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Larry Foote Transitions To Coaching

Posted May 26, 2015

Ex-linebacker seems ready to move on his career -- although he'd rather not be called "Coach"

Inside linebackers coach Larry Foote instructs Edwin Jackson (45) and Glenn Carson (56) during Tuesday's OTA.

He carries the practice schedule in his hand and he barks out instructions like every other coach on the field, but please, please, don’t call Larry Foote “Coach.”

Kevin Minter did it for the first time Tuesday and was verbally slapped for it.

“He was like, ‘Don’t call me coach like that no more,’ ” Minter said, laughing. “I’m like, ‘OK, OK.’ ”

“Call me Foote,’ ” Foote said.

It isn’t as if Foote isn’t Minter’s coach, because he is. It’s just that five months ago Foote was practicing alongside Minter as the inside linebackers prepared for the Cardinals’ playoff game, and now Foote is the position’s coach.

Foote, who turns 35 next month, was always kind of a coach even while playing last season. That’s how all the other linebackers saw him. But, on the fence about returning in 2015 to play, Bruce Arians asked Foote in his exit interview for 2014 if he would be interesting in coaching for real.

Other than maybe helping at a high school at some point, Foote had never considered coaching. Even after Arians began saying Foote would be on the staff, a return to play in 2015 wasn’t ruled out. Foote wouldn’t rule it out again Tuesday, although he sounded a lot like someone who had moved on to the next phase of his professional career, noting that every retired player he had known always said it wasn’t until September before a guy would start missing the game.

“Right now I’m coaching,” Foote said. “Something happens over the summer, I’m quite sure you’ll hear about it. But right now I’m coaching. I’m not even thinking about playing.”

(Foote added that whatever the status of currently suspended Daryl Washington, it has no bearing on his playing decision.)

There is much to coach up at the position. There are a couple of veterans, guys like Sean Weatherspoon and the newly signed Darryl Sharpton, but mostly the spot is filled with inexperience, like Minter and Glenn Carson and a host of undrafted rookies trying to fill out an area that has many question marks.

Fresh of the playing field, Foote has plenty he can offer.

“He’s got a lot of insight coaches don’t have,” Arians said. “Things like, ‘Hey, things aren’t as easy as it seems on the blackboard.’ He’s got good communication with the guys.”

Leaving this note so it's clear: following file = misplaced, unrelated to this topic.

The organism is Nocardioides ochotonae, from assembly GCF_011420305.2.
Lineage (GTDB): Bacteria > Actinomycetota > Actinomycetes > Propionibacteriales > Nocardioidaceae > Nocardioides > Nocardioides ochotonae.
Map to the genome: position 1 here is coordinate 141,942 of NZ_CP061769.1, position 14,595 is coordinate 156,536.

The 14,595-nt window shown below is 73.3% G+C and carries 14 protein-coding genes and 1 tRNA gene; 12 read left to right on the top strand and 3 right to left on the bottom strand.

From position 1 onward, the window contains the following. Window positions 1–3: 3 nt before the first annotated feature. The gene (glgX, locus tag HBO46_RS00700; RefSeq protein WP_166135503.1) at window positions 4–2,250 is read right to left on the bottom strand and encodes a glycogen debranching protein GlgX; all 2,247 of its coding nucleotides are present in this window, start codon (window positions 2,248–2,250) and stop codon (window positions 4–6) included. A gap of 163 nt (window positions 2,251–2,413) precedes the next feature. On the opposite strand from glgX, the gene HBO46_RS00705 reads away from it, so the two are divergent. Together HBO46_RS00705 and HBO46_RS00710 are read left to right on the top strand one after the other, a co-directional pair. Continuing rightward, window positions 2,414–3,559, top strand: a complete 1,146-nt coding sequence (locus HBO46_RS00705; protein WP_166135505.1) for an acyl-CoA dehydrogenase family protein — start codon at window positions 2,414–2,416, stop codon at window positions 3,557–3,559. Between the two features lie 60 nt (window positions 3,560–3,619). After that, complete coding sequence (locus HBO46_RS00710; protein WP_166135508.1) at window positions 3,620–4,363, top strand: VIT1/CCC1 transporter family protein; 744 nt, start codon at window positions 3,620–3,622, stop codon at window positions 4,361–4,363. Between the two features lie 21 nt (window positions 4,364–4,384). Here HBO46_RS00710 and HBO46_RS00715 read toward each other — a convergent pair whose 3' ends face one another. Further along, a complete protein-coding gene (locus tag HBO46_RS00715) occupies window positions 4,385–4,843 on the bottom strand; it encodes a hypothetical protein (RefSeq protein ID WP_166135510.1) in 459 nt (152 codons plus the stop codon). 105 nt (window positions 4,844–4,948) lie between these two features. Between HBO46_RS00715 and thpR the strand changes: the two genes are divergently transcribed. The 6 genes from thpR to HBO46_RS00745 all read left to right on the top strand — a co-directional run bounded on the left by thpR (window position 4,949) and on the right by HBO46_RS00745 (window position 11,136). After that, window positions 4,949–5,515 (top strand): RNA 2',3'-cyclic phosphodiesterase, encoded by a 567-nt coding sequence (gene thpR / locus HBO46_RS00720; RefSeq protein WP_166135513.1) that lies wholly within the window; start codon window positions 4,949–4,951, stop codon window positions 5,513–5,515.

One of the reasons the Cardinals signed Foote a season ago was to have that leadership in the locker room, something lost after Karlos Dansby departed in free agency. Foote isn’t the only relatively recent ex-NFL player on staff – Brentson Buckner coaches the defensive line, Steve Heiden coaches tight ends and special teams – and that carries weight.

“You can tell what he is saying translates to success,” Minter said. “You know what he has done over the years, he’s won Super Bowls, played on a great defense. You can tell what he is saying will help you. We are definitely paying attention.”

All he’s doing, Foote said, is passing on the knowledge he has absorbed over the years from guys like former Cardinals defensive coordinator Todd Bowles and longtime Steelers defensive coordinator Dick LeBeau. Foote has had coaches tell him over the years he’d be good in the role, but still, he wasn’t sure.

Once Arians promised to get coaches home at a reasonable time in the offseason, the idea made sense to Foote. The hours will increase, but there is something about developing a young player that Foote loves, a pride that has emerged while teaching. That wasn’t there early in Foote’s career, when “you’re holding stuff back (because) you don’t want guys taking your job.”

The hard part, if anything, is having the candy and coffee at the coaches’ fingertips while grinding on video all the time without the natural workouts keeping the weight in check.

“It ain’t like Ford Motor Company in the factory, all those hours,” said Foote, a Detroit native.

As for the “sir” his young players might be inclined to call him, Foote said he wants to make a fine for that too, as he is “trying to break them from those good habits.”

“I’m getting it from both sides,” Foote said. “Players are on me, calling me a sellout, coaches are being hard on me, calling me a rookie, saying I don’t know nothing. I’m taking some abuse. But I can handle it.”

His playing days aren’t that far behind him, after all -- although that might make him perfect for his current gig.

“You know you got to bust his chops,” Minter said. “Foote likes to play, so you gotta go back at him. But we all respect him. We always have.”

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